The first major debate of Republican presidential nomination hopefuls for the 2012 elections concluded with Rep. Michelle Bachmann's formal announcement of her candidacy and numerous criticisms of President Barack Obama.

For two hours, seven Republican contenders did their best to win the allegiance of the party faithful.

CNN, which organized the event in New Hampshire, broadcast the debate live.

Bachmann, former Massachusetts Gov. Mitt Romney, former Minnesota Gov. Tim Pawlenty, one-time House Speaker Newt Gingrich, former Sen. Rick Santorum, Rep. Ron Paul and businessman Herman Cain answered questions about healthcare, immigration, the economy, gay rights and abortion.

All touted their credentials as conservatives and stated, for example, that once in office they would abolish Obama's healthcare plan.

Foreign policy was notable for its absence - hardly any mention was made of Yemen, Afghanistan and Libya - in a debate in which all the would-be candidates insisted on the need to promote greater border security as the formula for solving the problems of illegal immigration.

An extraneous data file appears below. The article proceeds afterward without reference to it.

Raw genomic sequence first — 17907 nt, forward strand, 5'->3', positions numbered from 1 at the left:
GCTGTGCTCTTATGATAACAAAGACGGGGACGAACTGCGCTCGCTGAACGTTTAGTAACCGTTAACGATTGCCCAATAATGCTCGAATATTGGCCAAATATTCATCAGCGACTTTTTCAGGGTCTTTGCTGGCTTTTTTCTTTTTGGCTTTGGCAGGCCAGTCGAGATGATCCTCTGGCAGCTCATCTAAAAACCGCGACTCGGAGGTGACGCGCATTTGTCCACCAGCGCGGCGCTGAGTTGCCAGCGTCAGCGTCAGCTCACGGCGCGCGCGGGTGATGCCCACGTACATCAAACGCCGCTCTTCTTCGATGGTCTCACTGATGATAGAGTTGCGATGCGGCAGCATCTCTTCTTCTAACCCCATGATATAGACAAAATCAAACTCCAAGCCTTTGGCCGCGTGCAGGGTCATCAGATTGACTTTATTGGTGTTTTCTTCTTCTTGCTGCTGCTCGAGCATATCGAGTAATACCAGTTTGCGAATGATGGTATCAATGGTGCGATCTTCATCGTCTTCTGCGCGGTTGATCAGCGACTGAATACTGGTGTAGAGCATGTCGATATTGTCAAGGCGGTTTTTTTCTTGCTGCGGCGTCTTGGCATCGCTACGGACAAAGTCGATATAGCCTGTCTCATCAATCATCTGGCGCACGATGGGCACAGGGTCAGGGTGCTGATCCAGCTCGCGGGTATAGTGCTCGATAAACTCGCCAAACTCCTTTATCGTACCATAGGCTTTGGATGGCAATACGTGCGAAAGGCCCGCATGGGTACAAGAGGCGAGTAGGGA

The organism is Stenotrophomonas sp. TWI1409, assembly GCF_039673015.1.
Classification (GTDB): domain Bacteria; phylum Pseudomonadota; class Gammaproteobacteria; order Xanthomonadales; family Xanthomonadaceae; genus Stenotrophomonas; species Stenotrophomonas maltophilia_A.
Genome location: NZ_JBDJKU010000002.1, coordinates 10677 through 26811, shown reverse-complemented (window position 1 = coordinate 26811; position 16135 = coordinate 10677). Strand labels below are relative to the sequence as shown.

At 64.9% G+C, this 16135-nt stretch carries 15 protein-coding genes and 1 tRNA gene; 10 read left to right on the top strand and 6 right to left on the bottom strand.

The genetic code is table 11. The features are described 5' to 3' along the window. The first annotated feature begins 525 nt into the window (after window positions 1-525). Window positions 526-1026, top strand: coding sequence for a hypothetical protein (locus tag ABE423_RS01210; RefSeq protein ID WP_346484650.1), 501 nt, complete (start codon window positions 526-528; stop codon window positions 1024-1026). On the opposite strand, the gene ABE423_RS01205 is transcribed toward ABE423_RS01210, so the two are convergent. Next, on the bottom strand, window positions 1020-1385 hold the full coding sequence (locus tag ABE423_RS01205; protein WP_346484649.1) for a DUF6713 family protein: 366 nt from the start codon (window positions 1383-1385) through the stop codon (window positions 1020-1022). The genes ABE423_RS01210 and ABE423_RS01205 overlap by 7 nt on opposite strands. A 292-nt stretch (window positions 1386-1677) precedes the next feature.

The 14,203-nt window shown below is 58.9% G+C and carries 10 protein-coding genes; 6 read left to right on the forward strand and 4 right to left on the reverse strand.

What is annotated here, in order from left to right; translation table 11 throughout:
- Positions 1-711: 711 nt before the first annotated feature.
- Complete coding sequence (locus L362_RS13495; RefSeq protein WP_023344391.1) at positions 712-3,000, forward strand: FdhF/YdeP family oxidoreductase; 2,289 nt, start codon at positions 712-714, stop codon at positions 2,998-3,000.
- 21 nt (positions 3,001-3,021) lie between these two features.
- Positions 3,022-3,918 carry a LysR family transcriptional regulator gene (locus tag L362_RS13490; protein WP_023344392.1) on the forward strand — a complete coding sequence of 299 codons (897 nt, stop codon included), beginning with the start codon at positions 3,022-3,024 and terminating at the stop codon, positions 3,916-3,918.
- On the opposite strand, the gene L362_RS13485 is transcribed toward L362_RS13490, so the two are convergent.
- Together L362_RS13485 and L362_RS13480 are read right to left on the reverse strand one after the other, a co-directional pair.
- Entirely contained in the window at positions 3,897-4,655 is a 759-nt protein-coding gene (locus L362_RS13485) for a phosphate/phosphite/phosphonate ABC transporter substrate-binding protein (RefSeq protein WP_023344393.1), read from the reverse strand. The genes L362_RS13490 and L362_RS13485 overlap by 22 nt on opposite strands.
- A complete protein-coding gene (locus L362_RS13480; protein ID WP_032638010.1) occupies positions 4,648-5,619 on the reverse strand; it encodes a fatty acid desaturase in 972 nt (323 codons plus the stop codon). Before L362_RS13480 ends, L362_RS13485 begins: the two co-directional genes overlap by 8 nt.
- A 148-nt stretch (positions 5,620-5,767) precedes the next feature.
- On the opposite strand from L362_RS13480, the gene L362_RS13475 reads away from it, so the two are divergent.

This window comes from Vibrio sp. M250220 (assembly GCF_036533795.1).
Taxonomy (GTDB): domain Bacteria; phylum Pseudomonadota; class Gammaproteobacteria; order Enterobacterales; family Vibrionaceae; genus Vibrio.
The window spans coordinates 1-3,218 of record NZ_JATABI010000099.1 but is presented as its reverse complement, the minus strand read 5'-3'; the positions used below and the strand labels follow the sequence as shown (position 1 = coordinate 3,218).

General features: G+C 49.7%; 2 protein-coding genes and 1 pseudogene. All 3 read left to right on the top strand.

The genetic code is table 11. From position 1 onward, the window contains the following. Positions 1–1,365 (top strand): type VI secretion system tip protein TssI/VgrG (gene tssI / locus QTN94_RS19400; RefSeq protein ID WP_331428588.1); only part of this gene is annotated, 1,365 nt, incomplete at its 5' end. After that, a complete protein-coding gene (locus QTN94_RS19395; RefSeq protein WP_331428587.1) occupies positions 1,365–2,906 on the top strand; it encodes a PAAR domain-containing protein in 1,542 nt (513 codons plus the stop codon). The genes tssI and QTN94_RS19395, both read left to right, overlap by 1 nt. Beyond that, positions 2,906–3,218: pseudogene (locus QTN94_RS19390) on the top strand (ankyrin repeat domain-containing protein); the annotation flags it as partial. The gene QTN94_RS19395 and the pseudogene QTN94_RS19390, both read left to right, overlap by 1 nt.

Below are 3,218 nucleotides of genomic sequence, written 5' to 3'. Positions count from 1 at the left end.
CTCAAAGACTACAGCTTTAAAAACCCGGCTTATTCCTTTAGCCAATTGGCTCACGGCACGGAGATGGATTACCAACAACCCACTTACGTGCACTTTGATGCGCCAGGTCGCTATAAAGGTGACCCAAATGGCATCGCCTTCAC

The first news of the night - though not unexpected - was made by Minnesota Congresswoman Bachmann, who in her opening statement announced that an hour before the debate began, she had presented the necessary forms to make her candidacy official.

Bachmann is a Tea Party favorite considered by some to be a stronger candidate than the idol of that rightist movement, Sarah Palin, with whom she is often compared.

Palin herself was notably missing from the Monday night lineup. The former Alaska governor still has not announced whether she will run or not.

Without Palin on the scene, all eyes were on Romney, who sought the nomination in 2008 but was defeated in the Republican primaries by John McCain. He is now considered the favorite among the current hopefuls.

Romney, on the moderate wing of the party, defended the public healthcare system he established while governor of Massachusetts, and which other contenders like Pawlenty have criticized as very similar to the one enacted by Obama last year.

To the surprise of some analysts, Pawlenty passed up the chance to drive home his attacks on Romney during the debate.

Instead the seven candidates concentrated on attacking the common enemy, Obama, which almost all surveys show leading the Republican hopefuls, though analysts believe he could lose ground if the economy fails to make a decisive recovery.